Perhaps more than any other occupational group, agricultural workers are exposed to a tremendous variety of environmental hazards that are potentially harmful to their health and well-being. Farmers and farm workers suffer from increased rates of respiratory diseases, noise-induced hearing loss, skin disorders, certain cancers, chemical toxicity, and heat-related illnesses. There are precautions that can be taken to minimize or eliminate these potential hazards.
Noise from farm tools and machinery can cause permanent hearing loss. Hearing loss may be temporary at first, but repeated exposure will lead to permanent damage. The damage can occur gradually over a number of years and remain unnoticed until it is too late. Some noises, such as gunshots, are so loud they can cause immediate permanent damage.
The permissible noise exposure standard for an eight hour day is 90 dB(A). The exposure standard for peak noise - for example gunshot - is 140 dB.
Some early warning signs of hearing loss include:
Typical farm noises that can damage hearing include:
If you have to shout above noise to be heard by someone a meter away, your hearing could be at risk. If noise cannot be reduced or removed at its source, and if there is no other way to separate people from damaging noise exposure, protective hearing equipment must be worn. Some farmers employ a noise consultant to take noise readings, assess hearing risks and recommend preventive measures.
You can reduce noise at its source by:
You can protect people from loud noise exposure by:
Once hearing is gone, it is gone forever, and hearing aids are of little help. They can make speech louder, but they cannot make it clearer.
Heat stress occurs when the body builds up more heat than it can handle. High temperatures, high humidity, sunlight, and heavy workloads increase the likelihood of heat stress. Use fans, ventilation systems, and shade whenever possible. A work area sometimes can be shaded by a tarp or canopy. Drink plenty of water before, during, and after work, and consider wearing cooling vests, which are garments with ice or frozen gel inserts.
Allow time to adjust to the heat and workload. People who are used to working in the heat are less likely to suffer heat stress. To become adjusted, do about 2 hours of light work per day in the heat for several days in a row; then, gradually increase the work period and workload for the next several days. An adjustment period of at least 7 days is recommended. If the warm weather occurs gradually, workers may adjust naturally.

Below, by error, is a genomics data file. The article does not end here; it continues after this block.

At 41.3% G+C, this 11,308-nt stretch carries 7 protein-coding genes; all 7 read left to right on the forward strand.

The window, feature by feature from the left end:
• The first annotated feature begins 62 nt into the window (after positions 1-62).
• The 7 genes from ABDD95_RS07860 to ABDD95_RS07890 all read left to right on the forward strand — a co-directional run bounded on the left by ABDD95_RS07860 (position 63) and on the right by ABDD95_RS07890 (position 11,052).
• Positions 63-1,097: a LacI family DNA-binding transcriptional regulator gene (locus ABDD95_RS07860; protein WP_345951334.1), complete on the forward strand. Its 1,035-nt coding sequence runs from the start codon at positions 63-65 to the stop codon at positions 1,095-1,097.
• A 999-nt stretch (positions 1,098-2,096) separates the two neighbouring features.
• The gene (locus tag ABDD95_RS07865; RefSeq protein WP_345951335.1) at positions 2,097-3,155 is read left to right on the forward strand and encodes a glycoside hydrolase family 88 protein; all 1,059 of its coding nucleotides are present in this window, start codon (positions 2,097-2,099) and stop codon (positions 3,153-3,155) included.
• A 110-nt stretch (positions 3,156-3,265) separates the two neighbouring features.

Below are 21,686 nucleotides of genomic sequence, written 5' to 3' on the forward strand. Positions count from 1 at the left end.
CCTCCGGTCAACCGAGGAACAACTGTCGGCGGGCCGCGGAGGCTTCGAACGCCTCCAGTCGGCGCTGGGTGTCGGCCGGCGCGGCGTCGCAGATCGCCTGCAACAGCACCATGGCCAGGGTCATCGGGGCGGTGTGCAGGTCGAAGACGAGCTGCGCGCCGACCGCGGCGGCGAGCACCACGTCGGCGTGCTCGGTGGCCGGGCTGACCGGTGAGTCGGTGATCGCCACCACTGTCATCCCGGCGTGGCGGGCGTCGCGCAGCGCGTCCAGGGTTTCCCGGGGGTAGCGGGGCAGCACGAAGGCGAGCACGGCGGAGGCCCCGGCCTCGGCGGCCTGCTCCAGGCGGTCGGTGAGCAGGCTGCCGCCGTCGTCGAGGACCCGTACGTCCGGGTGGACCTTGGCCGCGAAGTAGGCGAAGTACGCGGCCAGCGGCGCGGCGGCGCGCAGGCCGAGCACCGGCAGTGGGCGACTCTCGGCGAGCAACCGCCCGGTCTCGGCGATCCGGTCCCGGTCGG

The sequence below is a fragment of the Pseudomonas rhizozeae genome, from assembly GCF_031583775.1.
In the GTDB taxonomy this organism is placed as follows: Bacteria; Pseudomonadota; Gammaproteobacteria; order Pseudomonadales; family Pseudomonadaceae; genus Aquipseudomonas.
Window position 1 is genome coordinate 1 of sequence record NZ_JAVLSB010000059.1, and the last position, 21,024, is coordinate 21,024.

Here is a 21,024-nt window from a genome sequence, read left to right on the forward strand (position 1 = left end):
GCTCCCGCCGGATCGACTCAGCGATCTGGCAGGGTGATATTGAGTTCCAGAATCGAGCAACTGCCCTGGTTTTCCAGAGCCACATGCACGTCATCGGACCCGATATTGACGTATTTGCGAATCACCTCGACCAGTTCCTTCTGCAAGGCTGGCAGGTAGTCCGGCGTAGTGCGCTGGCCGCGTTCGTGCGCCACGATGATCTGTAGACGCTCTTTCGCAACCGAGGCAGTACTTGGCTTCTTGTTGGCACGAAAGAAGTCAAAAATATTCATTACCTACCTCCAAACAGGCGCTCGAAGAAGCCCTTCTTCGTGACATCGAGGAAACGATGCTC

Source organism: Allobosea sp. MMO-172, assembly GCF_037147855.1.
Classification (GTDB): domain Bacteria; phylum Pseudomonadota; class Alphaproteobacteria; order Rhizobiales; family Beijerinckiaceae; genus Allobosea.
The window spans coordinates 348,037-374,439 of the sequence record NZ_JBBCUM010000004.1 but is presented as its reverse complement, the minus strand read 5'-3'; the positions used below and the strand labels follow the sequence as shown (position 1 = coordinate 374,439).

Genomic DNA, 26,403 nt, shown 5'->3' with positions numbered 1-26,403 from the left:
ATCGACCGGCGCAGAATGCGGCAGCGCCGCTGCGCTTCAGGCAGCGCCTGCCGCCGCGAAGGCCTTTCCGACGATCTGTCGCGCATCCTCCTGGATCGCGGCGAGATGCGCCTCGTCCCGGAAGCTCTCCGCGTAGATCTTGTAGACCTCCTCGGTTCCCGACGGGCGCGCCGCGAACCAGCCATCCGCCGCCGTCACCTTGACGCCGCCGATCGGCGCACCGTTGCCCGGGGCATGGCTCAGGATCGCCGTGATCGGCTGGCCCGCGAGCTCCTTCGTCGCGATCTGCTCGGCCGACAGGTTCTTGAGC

Good health has long been acknowledged as one of the most critical elements to quality of life. The health of farm workers is a vital resource to protect. Following recommended precautionary measures to protect your health can go a long way to enhancing your quality of life.
Stress is a person's reaction to something considered a challenge or a threat. It is the emotional strain and pressure exerted on mental and physical being by oneself and others. When under stress, the body begins to "gear up" for action. This makes a person stronger and more alert, but it also takes more energy.
When "geared up" under stress, the body begins to do more of some things and less of others. Blood circulation increases, but digestion slows down or even stops. This could lead to major health problems, such as heart disease and ulcers. Other less severe but serious health problems include sleeplessness, headaches, and poor digestion.
Under stress, most people become so wrapped up in their own problems that they forget about everyone else. At the same time, they begin to take out their feelings on family members and friends. Stress quickly becomes a problem for the entire family--not just for the individual.
For a short time, stress may make someone a better, more efficient worker. But over the long haul, a person will wear down, becoming physically weaker and tiring more easily. A lack of concentration may result in poor management decisions. This can be especially dangerous when operating machinery.
Stress will have a snowball effect. All the problems it causes with personal health, family, and work will become new troubles. Without learning how to control it, stress can become an endless cycle.
Fight stress by taking care of yourself. Here are some tips from the American Heart Association:
Exceeding personal limitations is a factor in many farm accidents. Working in extreme heat or cold or attempting jobs beyond your physical capabilities elevates accident or illness risk.
Be ready for a safe day. This includes dressing right for the weather and job, getting the proper nourishment and adequate rest. Take work breaks to fight fatigue and extend your energy. Stop when you've had enough.
If it will be a struggle to lift or carry something, get help. Be sure you have the necessary competence (strength, skill and staying power) required by the job or activity to do it well and safely. Find the least taxing way to do things. Use motor power rather than muscle power when possible. Plan your work to make maximum use of your available energy.
Consider age and state of health in deciding what and how much you can do safely. Be willing to reassign jobs and activities that can no longer be done safely because of age or health problems. Exercise regularly for improved cardiovascular fitness, muscle tone, and to stay agile.